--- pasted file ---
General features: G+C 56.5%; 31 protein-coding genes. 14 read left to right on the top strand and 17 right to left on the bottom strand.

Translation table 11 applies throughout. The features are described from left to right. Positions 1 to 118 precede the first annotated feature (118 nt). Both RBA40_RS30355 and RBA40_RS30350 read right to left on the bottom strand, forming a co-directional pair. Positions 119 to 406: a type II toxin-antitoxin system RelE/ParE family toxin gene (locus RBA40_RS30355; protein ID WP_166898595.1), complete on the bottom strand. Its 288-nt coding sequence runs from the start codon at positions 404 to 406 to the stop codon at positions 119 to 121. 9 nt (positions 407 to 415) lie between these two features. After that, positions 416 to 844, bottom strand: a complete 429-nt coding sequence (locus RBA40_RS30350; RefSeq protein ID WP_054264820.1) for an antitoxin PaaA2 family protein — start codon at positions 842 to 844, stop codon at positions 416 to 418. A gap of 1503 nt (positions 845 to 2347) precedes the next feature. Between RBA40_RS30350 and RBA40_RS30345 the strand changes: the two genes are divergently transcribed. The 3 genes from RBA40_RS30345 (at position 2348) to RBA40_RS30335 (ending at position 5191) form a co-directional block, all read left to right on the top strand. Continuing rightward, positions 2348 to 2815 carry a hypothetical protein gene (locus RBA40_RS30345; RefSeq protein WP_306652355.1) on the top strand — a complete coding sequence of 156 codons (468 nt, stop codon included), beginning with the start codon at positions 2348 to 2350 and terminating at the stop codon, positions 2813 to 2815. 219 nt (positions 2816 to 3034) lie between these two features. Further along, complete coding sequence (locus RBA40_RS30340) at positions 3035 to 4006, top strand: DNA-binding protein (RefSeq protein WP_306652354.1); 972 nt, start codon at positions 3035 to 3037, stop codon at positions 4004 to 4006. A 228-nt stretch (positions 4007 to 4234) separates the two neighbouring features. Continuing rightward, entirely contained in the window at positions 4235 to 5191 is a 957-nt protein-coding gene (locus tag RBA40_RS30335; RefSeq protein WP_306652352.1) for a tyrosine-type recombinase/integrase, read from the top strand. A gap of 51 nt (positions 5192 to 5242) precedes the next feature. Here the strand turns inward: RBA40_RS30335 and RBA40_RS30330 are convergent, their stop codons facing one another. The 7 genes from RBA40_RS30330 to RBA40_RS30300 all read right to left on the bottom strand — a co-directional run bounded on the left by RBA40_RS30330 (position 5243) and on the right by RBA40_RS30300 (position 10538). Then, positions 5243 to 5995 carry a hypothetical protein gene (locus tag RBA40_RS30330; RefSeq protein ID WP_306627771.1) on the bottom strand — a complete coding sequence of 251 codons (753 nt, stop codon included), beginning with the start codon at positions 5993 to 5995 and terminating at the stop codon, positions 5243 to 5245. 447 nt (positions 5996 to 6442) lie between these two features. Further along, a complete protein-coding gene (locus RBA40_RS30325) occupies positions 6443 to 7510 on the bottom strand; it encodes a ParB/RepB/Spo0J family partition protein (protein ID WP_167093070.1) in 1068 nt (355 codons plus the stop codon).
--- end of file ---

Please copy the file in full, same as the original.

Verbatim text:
General features: G+C 56.5%; 31 protein-coding genes. 14 read left to right on the top strand and 17 right to left on the bottom strand.

Translation table 11 applies throughout. The features are described from left to right. Positions 1 to 118 precede the first annotated feature (118 nt). Both RBA40_RS30355 and RBA40_RS30350 read right to left on the bottom strand, forming a co-directional pair. Positions 119 to 406: a type II toxin-antitoxin system RelE/ParE family toxin gene (locus RBA40_RS30355; protein ID WP_166898595.1), complete on the bottom strand. Its 288-nt coding sequence runs from the start codon at positions 404 to 406 to the stop codon at positions 119 to 121. 9 nt (positions 407 to 415) lie between these two features. After that, positions 416 to 844, bottom strand: a complete 429-nt coding sequence (locus RBA40_RS30350; RefSeq protein ID WP_054264820.1) for an antitoxin PaaA2 family protein — start codon at positions 842 to 844, stop codon at positions 416 to 418. A gap of 1503 nt (positions 845 to 2347) precedes the next feature. Between RBA40_RS30350 and RBA40_RS30345 the strand changes: the two genes are divergently transcribed. The 3 genes from RBA40_RS30345 (at position 2348) to RBA40_RS30335 (ending at position 5191) form a co-directional block, all read left to right on the top strand. Continuing rightward, positions 2348 to 2815 carry a hypothetical protein gene (locus RBA40_RS30345; RefSeq protein WP_306652355.1) on the top strand — a complete coding sequence of 156 codons (468 nt, stop codon included), beginning with the start codon at positions 2348 to 2350 and terminating at the stop codon, positions 2813 to 2815. 219 nt (positions 2816 to 3034) lie between these two features. Further along, complete coding sequence (locus RBA40_RS30340) at positions 3035 to 4006, top strand: DNA-binding protein (RefSeq protein WP_306652354.1); 972 nt, start codon at positions 3035 to 3037, stop codon at positions 4004 to 4006. A 228-nt stretch (positions 4007 to 4234) separates the two neighbouring features. Continuing rightward, entirely contained in the window at positions 4235 to 5191 is a 957-nt protein-coding gene (locus tag RBA40_RS30335; RefSeq protein WP_306652352.1) for a tyrosine-type recombinase/integrase, read from the top strand. A gap of 51 nt (positions 5192 to 5242) precedes the next feature. Here the strand turns inward: RBA40_RS30335 and RBA40_RS30330 are convergent, their stop codons facing one another. The 7 genes from RBA40_RS30330 to RBA40_RS30300 all read right to left on the bottom strand — a co-directional run bounded on the left by RBA40_RS30330 (position 5243) and on the right by RBA40_RS30300 (position 10538). Then, positions 5243 to 5995 carry a hypothetical protein gene (locus tag RBA40_RS30330; RefSeq protein ID WP_306627771.1) on the bottom strand — a complete coding sequence of 251 codons (753 nt, stop codon included), beginning with the start codon at positions 5993 to 5995 and terminating at the stop codon, positions 5243 to 5245. 447 nt (positions 5996 to 6442) lie between these two features. Further along, a complete protein-coding gene (locus RBA40_RS30325) occupies positions 6443 to 7510 on the bottom strand; it encodes a ParB/RepB/Spo0J family partition protein (protein ID WP_167093070.1) in 1068 nt (355 codons plus the stop codon).